I believe it is the same words He gently speaks to each of us in our own experience of prayer and works of charity. In the faces of the sick and poor and in every person we meet, our divine Lord says, “Take me down from this cross and let me live in you.” God uses us as His vessels of grace, for healing and peace, for charity and hope, for witness and defense of the faith, for bringing about an increase of His kingdom of earth. Through us God continues to show His care, concern, and reverence for people, especially the poor and sick whom He has placed providentially along our path. So, don’t be afraid to hear His words, “Take me down from the Cross,” as He wants to “live in you” as his vessel of charity.
Hartford Hospitaller Recognized
On June 9, 26 volunteers were recognized for their contributions at a luncheon and awards ceremony at Gillette Stadium in Foxboro, MA. Each Community MVP received grants for their respective nonprofit organizations. Dr. Pauline Nagle Olsen, Hartford Hospitaller, won an award of $5,000 for Malta House of Care.
The Kraft family and New England Patriots Charitable Foundation’s Myra Kraft Community MVP Awards place a spotlight on those who give their time to help others and exemplify leadership, dedication and a commitment to improving their communities through volunteerism.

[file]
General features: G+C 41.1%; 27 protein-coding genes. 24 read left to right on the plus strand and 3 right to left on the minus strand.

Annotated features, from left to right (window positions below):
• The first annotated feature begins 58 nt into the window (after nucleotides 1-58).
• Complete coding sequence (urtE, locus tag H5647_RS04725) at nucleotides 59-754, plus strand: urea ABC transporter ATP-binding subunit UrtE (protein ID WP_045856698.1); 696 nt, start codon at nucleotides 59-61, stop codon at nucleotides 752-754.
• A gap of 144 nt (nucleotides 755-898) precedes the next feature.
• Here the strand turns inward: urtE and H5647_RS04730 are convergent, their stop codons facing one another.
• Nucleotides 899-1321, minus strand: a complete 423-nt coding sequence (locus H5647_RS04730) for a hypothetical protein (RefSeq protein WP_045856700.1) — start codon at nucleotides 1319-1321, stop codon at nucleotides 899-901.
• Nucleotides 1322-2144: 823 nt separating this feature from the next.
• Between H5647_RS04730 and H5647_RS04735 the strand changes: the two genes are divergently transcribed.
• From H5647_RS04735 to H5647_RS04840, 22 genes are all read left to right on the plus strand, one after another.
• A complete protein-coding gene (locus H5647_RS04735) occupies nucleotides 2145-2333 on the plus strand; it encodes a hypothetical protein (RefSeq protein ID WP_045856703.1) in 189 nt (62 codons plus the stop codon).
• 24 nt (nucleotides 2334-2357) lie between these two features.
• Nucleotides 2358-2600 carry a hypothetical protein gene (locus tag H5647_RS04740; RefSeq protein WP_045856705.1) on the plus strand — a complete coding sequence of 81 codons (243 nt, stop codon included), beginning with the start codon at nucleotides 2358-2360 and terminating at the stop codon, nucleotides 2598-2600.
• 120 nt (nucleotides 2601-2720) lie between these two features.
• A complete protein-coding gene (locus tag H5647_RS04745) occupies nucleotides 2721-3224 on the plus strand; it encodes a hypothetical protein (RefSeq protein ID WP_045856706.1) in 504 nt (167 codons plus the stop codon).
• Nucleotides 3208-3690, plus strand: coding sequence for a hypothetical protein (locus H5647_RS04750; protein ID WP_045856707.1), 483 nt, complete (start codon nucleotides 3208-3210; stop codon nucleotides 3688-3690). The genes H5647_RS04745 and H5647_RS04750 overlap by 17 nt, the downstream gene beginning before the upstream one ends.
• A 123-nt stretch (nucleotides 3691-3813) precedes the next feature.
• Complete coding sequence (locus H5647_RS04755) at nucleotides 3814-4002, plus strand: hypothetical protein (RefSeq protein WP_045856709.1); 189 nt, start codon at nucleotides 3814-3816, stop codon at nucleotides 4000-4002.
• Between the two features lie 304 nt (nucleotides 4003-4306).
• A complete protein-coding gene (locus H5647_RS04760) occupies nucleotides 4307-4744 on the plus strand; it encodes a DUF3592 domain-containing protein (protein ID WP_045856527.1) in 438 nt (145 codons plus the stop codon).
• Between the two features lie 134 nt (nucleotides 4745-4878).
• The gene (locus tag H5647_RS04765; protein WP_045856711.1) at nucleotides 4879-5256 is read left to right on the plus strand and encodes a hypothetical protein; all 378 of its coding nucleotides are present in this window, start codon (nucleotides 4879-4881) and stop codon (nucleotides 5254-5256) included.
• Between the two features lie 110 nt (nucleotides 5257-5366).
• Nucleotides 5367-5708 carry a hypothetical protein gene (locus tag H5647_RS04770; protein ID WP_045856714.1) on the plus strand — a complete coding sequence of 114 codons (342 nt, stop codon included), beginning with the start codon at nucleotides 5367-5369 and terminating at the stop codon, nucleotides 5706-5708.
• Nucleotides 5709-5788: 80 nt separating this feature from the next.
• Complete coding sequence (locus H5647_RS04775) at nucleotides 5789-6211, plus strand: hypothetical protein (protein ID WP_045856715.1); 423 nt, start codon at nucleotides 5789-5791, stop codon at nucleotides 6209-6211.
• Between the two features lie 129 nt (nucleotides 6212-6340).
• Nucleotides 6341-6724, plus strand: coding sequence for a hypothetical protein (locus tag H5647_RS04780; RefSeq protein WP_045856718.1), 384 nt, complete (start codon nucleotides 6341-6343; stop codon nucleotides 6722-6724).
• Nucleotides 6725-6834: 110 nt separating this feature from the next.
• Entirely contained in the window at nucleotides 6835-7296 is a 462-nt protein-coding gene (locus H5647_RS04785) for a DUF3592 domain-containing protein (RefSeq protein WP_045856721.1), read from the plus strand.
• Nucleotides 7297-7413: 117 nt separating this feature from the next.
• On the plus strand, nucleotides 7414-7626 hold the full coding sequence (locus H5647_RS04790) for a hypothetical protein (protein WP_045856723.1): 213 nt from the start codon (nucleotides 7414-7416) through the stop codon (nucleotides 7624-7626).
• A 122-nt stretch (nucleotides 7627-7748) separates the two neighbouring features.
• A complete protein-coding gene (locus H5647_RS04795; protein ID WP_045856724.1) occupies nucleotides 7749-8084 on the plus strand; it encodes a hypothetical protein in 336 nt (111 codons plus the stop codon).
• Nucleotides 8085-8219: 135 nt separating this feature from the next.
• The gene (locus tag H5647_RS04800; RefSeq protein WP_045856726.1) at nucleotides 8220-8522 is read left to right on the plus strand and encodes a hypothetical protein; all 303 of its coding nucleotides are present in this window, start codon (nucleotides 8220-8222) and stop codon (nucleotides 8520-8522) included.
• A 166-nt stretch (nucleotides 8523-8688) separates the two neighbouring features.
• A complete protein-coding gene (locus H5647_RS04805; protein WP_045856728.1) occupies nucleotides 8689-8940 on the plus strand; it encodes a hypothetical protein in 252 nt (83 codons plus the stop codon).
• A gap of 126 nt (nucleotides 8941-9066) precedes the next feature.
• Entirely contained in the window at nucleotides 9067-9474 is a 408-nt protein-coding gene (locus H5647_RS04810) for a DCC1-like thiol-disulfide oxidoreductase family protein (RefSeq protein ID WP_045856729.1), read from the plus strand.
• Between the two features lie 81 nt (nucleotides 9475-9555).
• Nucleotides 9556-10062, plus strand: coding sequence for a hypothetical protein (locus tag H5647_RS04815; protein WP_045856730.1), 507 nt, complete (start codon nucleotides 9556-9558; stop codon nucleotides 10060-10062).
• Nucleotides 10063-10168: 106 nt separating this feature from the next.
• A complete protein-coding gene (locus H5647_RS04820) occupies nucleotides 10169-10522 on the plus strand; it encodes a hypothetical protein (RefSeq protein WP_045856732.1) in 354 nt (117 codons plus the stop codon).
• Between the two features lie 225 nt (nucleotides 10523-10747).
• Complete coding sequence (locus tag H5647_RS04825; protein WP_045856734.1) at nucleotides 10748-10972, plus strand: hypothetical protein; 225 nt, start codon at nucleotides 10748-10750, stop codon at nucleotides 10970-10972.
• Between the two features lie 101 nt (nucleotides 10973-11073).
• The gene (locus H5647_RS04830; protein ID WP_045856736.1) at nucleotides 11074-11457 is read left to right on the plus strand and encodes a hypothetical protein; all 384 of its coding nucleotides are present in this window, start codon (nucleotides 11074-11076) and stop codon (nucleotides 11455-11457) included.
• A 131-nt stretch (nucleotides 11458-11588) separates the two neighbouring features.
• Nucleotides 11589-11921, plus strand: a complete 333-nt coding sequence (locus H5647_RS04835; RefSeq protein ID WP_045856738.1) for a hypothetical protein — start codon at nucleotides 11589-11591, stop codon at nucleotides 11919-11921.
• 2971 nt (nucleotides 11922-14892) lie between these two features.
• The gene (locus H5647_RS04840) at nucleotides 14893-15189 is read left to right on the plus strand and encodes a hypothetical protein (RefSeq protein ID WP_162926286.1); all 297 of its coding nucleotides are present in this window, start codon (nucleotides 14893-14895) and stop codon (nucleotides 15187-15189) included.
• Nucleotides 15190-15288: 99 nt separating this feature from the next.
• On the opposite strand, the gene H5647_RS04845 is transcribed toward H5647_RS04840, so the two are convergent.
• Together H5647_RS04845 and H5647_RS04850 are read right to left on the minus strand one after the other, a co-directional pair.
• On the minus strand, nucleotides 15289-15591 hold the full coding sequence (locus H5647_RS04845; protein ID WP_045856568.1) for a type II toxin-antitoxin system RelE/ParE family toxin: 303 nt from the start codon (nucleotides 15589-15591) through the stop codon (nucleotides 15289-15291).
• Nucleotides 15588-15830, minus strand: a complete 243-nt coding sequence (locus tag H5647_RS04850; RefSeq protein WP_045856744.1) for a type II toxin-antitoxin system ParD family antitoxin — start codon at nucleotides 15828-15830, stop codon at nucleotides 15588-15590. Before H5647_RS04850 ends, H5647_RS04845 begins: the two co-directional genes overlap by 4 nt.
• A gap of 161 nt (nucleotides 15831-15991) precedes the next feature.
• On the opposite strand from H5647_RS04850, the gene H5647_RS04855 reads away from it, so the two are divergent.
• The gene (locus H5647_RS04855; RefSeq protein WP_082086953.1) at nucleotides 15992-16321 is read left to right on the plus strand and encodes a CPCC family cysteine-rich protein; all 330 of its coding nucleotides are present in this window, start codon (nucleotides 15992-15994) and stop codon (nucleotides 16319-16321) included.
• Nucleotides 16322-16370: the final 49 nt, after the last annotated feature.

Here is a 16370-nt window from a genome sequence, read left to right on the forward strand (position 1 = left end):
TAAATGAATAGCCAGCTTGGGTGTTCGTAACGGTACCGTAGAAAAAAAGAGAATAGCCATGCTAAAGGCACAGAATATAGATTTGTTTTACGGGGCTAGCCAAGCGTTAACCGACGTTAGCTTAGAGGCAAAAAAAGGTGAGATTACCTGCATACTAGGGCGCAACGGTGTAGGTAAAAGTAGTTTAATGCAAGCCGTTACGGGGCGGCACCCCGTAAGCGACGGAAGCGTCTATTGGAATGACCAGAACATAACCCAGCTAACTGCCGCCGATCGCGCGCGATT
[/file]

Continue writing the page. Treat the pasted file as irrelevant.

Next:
“I was flabbergasted when I received the phone call,” said Dr. Olsen. ”It was such a surprise. I accept this great honor on behalf of our patients – the poor of the greater Hartford area of Connecticut who look to the Malta House of Care for medical care. I am continually motivated by the benefits to this underprivileged population from this free clinic. I accept it also on behalf of my colleagues, the large number of physicians, APRNs, PAs and nurses who volunteer with me, all with a common bond – to give back to the community.”
As a co-founder of Malta House of Care, Dr. Olsen has been traveling around the Hartford community providing healthcare to individuals who encounter financial barriers to proper treatments. In July 2006, she helped open a traveling clinic to serve families in need in the Hartford area. Since that time, the mobile clinic has provided more than 30,000 free patient visits to adults without healthcare. More than 2,200 adults rely upon Malta House of Care as their only medical treatment.
“At the heart of these organizations is Dr. Pauline Olsen,” said Peter Kelly, chairman of the board for Malta House of Care. “She’s been at every critical juncture. She has been there as a regular volunteer – an extraordinary model for a hundred other volunteers in both of these institutions. She has given her all and yet, I think she has more. It’s unbelievable. I work all over the world and I certainly work all over the United States, and I say to you I think Dr. Pauline Olsen is the number one volunteer in America as far as I’m concerned.”
Click here for the full press release.
On June 1st the Washington, DC and Montgomery County, Maryland Regions of the Federal Association celebrated Mass together and followed with a reception and Town Hall Meeting in honor of the 40th Anniversary of the Federal Association. The Mass at Our Lady of Victory Parish in Washington was concelebrated by our chaplains, Rev. Msgr. John Enzler and Rev. Msgr. William English. There were 62 Members, candidates and auxiliary in attendance.